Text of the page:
After two long days of debate, officials at the World Health Assembly reached an agreement on the destruction of smallpox samples held in stockpile in the United States’ Center for Disease Control labs in Atlanta, Georgia and a Russian-government sponsored lab in Siberia.
Health officials from countries who wished to continue developing medical countermeasures against the deadly smallpox, despite its announced eradication more than three decades ago in 1980, supported the delaying of the destruction of smallpox tried to push for a 5-year delay but were forced to compromise at the amount of 3 years.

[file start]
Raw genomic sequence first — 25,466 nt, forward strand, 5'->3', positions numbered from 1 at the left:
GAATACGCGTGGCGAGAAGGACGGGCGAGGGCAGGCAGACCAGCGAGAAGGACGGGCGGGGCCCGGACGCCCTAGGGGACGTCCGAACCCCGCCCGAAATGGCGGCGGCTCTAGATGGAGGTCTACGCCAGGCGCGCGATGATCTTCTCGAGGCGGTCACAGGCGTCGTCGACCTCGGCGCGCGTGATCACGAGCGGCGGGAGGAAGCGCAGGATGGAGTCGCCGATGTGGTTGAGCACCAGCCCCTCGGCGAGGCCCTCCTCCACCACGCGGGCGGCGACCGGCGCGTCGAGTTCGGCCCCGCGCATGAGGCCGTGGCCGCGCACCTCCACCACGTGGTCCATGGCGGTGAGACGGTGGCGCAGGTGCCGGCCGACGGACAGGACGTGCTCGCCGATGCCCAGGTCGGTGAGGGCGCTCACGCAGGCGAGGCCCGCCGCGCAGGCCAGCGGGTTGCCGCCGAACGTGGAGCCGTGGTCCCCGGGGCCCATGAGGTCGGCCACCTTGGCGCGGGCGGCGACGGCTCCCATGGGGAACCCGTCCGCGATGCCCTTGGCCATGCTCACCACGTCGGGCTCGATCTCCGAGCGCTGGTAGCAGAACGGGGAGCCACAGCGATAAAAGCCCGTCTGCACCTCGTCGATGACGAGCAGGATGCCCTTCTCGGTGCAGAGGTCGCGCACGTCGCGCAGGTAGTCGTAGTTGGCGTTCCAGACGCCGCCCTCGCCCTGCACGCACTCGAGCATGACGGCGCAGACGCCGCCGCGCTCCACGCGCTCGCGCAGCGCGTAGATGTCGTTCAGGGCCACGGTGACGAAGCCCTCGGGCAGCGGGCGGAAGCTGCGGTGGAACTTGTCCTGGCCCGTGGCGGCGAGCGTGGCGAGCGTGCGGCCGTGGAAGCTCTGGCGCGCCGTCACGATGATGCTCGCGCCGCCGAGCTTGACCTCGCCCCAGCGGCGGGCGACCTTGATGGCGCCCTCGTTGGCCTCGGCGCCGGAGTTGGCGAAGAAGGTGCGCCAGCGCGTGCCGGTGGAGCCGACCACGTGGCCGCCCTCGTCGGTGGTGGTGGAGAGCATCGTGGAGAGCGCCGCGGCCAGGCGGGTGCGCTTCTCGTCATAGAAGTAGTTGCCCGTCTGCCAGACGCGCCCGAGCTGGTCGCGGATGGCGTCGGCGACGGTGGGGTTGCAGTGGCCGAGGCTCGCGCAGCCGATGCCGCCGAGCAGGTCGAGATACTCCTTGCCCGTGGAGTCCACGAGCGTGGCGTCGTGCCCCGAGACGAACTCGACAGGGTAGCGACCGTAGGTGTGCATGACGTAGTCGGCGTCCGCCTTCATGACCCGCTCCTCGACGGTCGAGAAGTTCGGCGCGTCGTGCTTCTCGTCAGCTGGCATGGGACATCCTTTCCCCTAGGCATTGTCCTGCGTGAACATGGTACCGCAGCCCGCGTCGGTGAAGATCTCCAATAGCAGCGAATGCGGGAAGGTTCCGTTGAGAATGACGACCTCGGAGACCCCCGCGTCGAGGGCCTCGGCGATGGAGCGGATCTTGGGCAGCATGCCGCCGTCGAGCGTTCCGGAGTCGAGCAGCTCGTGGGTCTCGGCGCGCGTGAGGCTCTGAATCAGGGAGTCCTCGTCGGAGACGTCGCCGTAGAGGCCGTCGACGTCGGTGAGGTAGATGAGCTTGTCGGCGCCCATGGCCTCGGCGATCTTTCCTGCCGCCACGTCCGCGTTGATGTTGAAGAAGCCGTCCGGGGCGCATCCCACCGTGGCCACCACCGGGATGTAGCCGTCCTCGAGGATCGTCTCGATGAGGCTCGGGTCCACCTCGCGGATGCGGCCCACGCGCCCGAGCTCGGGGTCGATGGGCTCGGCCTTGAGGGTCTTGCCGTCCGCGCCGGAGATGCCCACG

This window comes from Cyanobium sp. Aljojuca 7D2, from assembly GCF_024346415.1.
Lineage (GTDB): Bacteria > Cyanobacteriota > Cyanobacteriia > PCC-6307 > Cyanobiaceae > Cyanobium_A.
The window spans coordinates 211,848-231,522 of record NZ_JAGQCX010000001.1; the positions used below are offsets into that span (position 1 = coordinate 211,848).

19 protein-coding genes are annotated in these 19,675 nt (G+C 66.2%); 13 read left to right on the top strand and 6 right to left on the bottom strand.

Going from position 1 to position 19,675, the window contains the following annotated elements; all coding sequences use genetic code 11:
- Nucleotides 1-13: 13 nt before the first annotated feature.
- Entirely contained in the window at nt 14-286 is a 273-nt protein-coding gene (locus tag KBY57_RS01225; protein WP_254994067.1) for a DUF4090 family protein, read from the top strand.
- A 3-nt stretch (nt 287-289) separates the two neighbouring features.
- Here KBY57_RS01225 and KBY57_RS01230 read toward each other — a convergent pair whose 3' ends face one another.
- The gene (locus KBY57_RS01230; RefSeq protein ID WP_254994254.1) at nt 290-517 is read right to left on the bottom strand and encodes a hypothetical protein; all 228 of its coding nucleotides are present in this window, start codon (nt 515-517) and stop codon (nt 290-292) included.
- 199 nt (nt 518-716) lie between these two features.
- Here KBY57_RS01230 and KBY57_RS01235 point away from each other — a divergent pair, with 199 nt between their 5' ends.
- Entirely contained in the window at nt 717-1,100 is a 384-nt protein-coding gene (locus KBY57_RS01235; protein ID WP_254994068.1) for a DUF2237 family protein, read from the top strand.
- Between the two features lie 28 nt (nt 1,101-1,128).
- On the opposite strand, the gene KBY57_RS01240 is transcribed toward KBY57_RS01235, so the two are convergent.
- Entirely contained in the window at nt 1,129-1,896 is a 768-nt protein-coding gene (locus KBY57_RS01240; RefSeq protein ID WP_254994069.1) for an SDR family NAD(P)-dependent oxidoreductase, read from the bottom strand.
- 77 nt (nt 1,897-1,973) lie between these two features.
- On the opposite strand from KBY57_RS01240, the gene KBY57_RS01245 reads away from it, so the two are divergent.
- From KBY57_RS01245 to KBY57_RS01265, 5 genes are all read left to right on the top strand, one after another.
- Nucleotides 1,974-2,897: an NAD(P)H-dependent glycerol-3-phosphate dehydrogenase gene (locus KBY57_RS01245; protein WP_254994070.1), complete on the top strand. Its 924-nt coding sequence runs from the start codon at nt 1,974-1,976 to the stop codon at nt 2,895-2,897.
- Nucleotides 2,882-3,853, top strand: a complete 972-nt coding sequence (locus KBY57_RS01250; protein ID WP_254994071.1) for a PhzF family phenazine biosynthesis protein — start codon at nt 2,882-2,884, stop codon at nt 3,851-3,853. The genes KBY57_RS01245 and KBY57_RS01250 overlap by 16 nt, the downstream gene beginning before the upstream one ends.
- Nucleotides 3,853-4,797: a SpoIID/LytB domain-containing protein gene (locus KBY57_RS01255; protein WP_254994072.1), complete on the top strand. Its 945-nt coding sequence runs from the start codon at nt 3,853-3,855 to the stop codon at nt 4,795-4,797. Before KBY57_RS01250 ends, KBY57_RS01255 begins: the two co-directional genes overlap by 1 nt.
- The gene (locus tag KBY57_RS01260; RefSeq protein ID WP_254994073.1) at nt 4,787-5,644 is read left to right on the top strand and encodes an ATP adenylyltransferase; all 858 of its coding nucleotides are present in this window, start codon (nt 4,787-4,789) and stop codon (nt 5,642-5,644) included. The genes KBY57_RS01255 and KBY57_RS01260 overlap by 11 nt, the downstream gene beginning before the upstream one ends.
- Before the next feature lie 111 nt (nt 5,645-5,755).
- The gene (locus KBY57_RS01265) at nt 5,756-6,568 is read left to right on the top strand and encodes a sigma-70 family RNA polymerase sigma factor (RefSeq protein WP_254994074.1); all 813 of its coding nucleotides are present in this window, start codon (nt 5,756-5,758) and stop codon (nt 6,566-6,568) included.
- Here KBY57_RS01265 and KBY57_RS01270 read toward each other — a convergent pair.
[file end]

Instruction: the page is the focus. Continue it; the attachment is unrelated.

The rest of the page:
Governments backing health officials who support the further use of these samples for beneficial purposes say that the preservement is “just in case” of isolated outbreaks of smallpox anywhere in the world that “could” come at any time.
Since the 90′s, officials from the World Health Organization strongly recommended destroying remaining samples of the smallpox virus but were deterred by influences of several governments advocating the use of samples for developing antivirals and better vaccines.
The gathered samples will not be exactly destroyed in 2014, but the World Health Assembly will again come to a debate to decide on a more defined date of destruction for the virus samples.
Those who have been pushing for the destruction of the samples are – for now – satisfied with the delay, noting that the destruction is “inevitable” in the near future.